Will I have trouble finding the ingredients? The short answer is yes, probably. Whilst the majority of ingredients are easy enough to find, many recipes have at least one addition that will stump your local supermarket. Often these are optional, though, allowing you to choose an inauthentic recreation of Bhogal’s inauthentic dishes.

As an added bonus, most elements of the dishes are created from scratch, meaning the number of ingredients frequently tumbles deep into double figures. The Duck and Pistachio Pierogi with Hot Yoghurt Sauce and Pul Biber Butter requires around 30 individual ingredients, including multiple varieties of some: dried and fresh mint, ground allspice, and allspice berries. Stocking up for even two or three of these dishes will be enough to topple most spice racks.

What’s the faff factor? Max faff. All the faff. Here’s the thing: everything in Jikoni looks, and no doubt tastes, absolutely delicious. But my god, is it a lot of effort. Take the Prawn Toast Scotch Eggs with Banana Ketchup. That is, without a doubt, one of the top five most appetising recipe names I’ve ever seen in a cookbook. Prawn toast scotch eggs. Jesus Christ. Even at a conservative estimate, I reckon I could devour six of those right now – and that’s before we even consider that the recipe calls for quail eggs. Did I say six? Let’s double that, easily.

But now take a moment to ruminate on that title. Scotch eggs are a faff at the best of times. But we’re replacing the sausagemeat with raw tiger prawns that need peeling, deveining and processing into a suitable substitute? And then we’re making our banana ketchup from scratch? Don’t get me wrong – it’s all very do-able. But this is not a weeknight dinner cookbook. This isn’t even a weekend treat cookbook, for the most part. This is a dinner party host seeking redemption for all their past sins cookbook.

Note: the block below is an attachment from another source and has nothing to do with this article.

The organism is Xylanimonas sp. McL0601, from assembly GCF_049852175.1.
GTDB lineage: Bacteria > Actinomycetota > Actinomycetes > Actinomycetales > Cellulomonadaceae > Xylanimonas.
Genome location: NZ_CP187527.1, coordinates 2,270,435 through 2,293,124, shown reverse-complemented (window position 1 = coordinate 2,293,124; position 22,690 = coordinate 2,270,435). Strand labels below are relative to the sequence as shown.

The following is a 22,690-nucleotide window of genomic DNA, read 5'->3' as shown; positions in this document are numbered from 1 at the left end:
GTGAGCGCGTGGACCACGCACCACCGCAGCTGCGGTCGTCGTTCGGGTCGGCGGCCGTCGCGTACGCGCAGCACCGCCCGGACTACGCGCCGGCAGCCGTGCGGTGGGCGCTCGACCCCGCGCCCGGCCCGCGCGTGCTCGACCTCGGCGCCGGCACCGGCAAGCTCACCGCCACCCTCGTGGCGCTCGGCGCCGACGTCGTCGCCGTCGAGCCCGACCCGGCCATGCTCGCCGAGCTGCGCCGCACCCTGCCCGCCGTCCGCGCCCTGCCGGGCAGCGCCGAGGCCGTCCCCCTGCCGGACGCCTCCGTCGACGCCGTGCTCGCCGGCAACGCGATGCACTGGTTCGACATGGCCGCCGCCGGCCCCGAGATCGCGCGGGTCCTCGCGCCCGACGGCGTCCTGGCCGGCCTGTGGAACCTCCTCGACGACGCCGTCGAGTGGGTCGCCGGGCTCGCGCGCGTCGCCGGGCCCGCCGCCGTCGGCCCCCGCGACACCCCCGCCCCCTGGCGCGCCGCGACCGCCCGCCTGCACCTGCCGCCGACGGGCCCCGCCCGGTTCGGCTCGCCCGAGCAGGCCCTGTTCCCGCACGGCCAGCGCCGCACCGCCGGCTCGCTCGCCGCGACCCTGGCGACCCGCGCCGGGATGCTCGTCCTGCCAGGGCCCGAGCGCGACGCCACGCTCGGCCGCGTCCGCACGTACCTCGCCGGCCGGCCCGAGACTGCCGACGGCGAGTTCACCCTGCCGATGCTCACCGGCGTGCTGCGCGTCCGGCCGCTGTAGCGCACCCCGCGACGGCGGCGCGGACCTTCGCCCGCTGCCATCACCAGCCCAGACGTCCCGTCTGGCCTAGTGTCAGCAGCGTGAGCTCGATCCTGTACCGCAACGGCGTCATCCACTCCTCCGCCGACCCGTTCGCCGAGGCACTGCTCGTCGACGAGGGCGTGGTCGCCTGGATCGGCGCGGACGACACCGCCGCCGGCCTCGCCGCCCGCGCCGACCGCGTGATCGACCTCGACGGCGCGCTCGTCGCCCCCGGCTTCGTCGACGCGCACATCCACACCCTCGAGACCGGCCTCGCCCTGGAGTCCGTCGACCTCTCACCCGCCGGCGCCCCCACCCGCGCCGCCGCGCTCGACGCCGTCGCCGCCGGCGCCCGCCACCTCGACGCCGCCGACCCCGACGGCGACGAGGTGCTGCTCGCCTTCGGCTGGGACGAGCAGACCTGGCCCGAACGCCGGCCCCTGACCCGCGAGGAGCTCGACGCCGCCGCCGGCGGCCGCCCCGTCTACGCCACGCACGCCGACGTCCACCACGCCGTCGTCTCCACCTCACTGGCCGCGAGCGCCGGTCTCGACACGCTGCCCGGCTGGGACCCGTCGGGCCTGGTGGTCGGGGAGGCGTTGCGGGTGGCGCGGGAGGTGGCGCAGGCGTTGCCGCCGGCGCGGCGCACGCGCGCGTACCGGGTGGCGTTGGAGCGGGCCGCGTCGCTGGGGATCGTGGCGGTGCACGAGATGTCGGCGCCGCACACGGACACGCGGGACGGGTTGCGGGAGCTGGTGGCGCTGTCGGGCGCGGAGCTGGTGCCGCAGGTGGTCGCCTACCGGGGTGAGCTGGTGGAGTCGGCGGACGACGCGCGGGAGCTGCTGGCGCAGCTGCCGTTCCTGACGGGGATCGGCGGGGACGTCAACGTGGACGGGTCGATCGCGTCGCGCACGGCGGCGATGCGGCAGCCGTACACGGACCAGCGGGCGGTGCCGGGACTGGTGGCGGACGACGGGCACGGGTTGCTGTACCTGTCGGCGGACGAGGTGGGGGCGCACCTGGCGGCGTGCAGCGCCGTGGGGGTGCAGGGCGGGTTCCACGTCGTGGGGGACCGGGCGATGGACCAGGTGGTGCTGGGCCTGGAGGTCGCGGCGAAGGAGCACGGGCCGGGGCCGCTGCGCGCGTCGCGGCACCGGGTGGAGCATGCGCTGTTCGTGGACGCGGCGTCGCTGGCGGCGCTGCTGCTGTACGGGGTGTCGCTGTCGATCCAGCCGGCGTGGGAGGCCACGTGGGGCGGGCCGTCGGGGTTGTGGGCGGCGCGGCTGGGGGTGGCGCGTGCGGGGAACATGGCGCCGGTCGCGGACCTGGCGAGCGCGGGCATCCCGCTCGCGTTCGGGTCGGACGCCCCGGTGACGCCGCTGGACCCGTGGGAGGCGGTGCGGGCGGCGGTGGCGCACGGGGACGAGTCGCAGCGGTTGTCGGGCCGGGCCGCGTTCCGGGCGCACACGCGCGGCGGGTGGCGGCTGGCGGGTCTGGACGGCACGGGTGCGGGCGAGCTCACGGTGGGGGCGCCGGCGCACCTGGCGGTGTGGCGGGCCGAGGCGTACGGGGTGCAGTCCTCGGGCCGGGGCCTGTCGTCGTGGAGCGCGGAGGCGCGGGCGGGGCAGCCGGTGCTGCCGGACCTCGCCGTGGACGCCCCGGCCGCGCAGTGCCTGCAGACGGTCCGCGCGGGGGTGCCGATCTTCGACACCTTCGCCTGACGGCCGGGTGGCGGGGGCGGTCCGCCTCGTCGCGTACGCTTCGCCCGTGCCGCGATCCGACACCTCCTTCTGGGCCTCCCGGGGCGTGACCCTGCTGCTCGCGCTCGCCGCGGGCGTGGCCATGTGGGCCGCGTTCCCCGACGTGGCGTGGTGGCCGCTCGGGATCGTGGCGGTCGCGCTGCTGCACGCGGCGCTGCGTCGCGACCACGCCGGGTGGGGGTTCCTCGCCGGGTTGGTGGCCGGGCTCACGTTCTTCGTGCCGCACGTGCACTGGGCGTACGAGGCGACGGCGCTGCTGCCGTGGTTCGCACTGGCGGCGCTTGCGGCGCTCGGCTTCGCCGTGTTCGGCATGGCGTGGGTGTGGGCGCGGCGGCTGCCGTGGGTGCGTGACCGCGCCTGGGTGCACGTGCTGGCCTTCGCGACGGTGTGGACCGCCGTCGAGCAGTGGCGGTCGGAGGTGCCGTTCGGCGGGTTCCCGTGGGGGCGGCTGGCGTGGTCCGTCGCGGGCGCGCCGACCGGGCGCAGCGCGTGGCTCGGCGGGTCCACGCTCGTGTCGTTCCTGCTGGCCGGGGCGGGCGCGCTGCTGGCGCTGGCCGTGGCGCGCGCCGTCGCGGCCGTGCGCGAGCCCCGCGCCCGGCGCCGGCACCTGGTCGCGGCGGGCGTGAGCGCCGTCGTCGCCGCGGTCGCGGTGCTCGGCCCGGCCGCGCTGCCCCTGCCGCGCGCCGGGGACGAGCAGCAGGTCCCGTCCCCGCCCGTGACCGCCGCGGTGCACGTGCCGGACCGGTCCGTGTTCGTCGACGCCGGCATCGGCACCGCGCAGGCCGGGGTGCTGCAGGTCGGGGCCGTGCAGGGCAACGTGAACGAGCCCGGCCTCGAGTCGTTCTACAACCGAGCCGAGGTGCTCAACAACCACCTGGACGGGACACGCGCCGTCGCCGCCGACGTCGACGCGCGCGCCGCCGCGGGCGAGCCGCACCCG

Killer recipes: Bhogal’s recipes are frequently a little overwhelming at first glance, but when they tempt you, boy do they tempt you. The inspired Duck Rendang looks as tasty as anything I’ve seen this year, and I’m sure I’d have made it multiple times already if I only had an easy source of fresh turmeric and galangal (and dried bird’s eye chillies, and shrimp paste). In fact, the curries are frequently attention grabbing, from Goose Leg Qorma to the Massaman Pork and Peanut Curry with Pineapple Relish. The Oyster Pani Puris, too, look incredible – but also seems like the most complex and stressful dish in the whole book, despite a very reasonable seven ingredients.

Review written by Stephen Rötzsch Thomas a Brighton-based writer. Follow him on Twitter and Instagram at @srotzschthomas.

Cuisine: Global
Suitable for: Confident home cooks
Cookbook Review Rating: Three stars

Buy this book
Jikoni: Proudly Inauthentic Recipes from an Immigrant Kitchen
£26, Bloomsbury Publishing

Cook from this book
Lamb and Aubergine Fatteh
Lemongrass Poussin with Green Mango and Peanut Salad
Banana Cake with Miso Butterscotch and Ovaltine Kulfi

Sicilian Couscous Salad by Skye McAlpine

siciliancouscous-1106

If you were being pedantic, you would cook couscous in a couscoussière,
a Moroccan clay pot in which you slowly steam the grains over a bubbling stew. The way I do it is rather less romantic and utterly inauthentic, but it is quick and convenient without compromising either on the flavour or the delightful fluffy texture of the cooked grains.

You could of course serve couscous plain, dressed with a little oil and lemon juice, even a smattering of aromatic spice – cinnamon, nutmeg and so forth – to go with pretty much anything. But, inspired by the way they cook it in Sicily, I throw in salty caper berries, a good tin of oily, almost meaty tuna and sweet aniseedy fennel.This makes for a vibrant centrepiece more than substantial enough to serve on its own.